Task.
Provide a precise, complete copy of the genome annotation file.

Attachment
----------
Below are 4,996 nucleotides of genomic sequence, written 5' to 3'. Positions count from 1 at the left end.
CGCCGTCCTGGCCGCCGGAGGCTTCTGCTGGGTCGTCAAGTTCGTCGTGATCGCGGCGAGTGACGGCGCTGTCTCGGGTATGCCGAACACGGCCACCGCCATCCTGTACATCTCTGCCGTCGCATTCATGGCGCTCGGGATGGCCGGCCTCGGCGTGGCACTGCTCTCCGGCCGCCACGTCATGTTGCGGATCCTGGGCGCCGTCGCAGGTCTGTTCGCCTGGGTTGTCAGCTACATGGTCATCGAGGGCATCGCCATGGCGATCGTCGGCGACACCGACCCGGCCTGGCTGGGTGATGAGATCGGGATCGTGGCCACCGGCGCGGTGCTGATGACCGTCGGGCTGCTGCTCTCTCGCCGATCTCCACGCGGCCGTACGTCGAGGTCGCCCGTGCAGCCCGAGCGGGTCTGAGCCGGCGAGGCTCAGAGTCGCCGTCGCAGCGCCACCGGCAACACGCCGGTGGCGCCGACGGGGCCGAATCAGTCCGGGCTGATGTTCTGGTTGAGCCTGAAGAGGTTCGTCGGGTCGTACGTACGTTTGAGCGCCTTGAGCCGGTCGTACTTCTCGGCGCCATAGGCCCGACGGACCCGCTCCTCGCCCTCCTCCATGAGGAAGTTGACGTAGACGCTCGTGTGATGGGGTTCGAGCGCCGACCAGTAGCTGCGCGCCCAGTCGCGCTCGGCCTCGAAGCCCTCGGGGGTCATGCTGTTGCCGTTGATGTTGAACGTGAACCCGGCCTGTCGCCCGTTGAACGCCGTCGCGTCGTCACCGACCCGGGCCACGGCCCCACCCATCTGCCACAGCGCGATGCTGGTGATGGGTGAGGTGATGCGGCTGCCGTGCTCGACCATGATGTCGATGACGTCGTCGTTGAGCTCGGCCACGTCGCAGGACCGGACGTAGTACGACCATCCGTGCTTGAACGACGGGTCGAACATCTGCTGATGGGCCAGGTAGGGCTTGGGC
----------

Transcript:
Below are 4,996 nucleotides of genomic sequence, written 5' to 3'. Positions count from 1 at the left end.
CGCCGTCCTGGCCGCCGGAGGCTTCTGCTGGGTCGTCAAGTTCGTCGTGATCGCGGCGAGTGACGGCGCTGTCTCGGGTATGCCGAACACGGCCACCGCCATCCTGTACATCTCTGCCGTCGCATTCATGGCGCTCGGGATGGCCGGCCTCGGCGTGGCACTGCTCTCCGGCCGCCACGTCATGTTGCGGATCCTGGGCGCCGTCGCAGGTCTGTTCGCCTGGGTTGTCAGCTACATGGTCATCGAGGGCATCGCCATGGCGATCGTCGGCGACACCGACCCGGCCTGGCTGGGTGATGAGATCGGGATCGTGGCCACCGGCGCGGTGCTGATGACCGTCGGGCTGCTGCTCTCTCGCCGATCTCCACGCGGCCGTACGTCGAGGTCGCCCGTGCAGCCCGAGCGGGTCTGAGCCGGCGAGGCTCAGAGTCGCCGTCGCAGCGCCACCGGCAACACGCCGGTGGCGCCGACGGGGCCGAATCAGTCCGGGCTGATGTTCTGGTTGAGCCTGAAGAGGTTCGTCGGGTCGTACGTACGTTTGAGCGCCTTGAGCCGGTCGTACTTCTCGGCGCCATAGGCCCGACGGACCCGCTCCTCGCCCTCCTCCATGAGGAAGTTGACGTAGACGCTCGTGTGATGGGGTTCGAGCGCCGACCAGTAGCTGCGCGCCCAGTCGCGCTCGGCCTCGAAGCCCTCGGGGGTCATGCTGTTGCCGTTGATGTTGAACGTGAACCCGGCCTGTCGCCCGTTGAACGCCGTCGCGTCGTCACCGACCCGGGCCACGGCCCCACCCATCTGCCACAGCGCGATGCTGGTGATGGGTGAGGTGATGCGGCTGCCGTGCTCGACCATGATGTCGATGACGTCGTCGTTGAGCTCGGCCACGTCGCAGGACCGGACGTAGTACGACCATCCGTGCTTGAACGACGGGTCGAACATCTGCTGATGGGCCAGGTAGGGCTTGGGC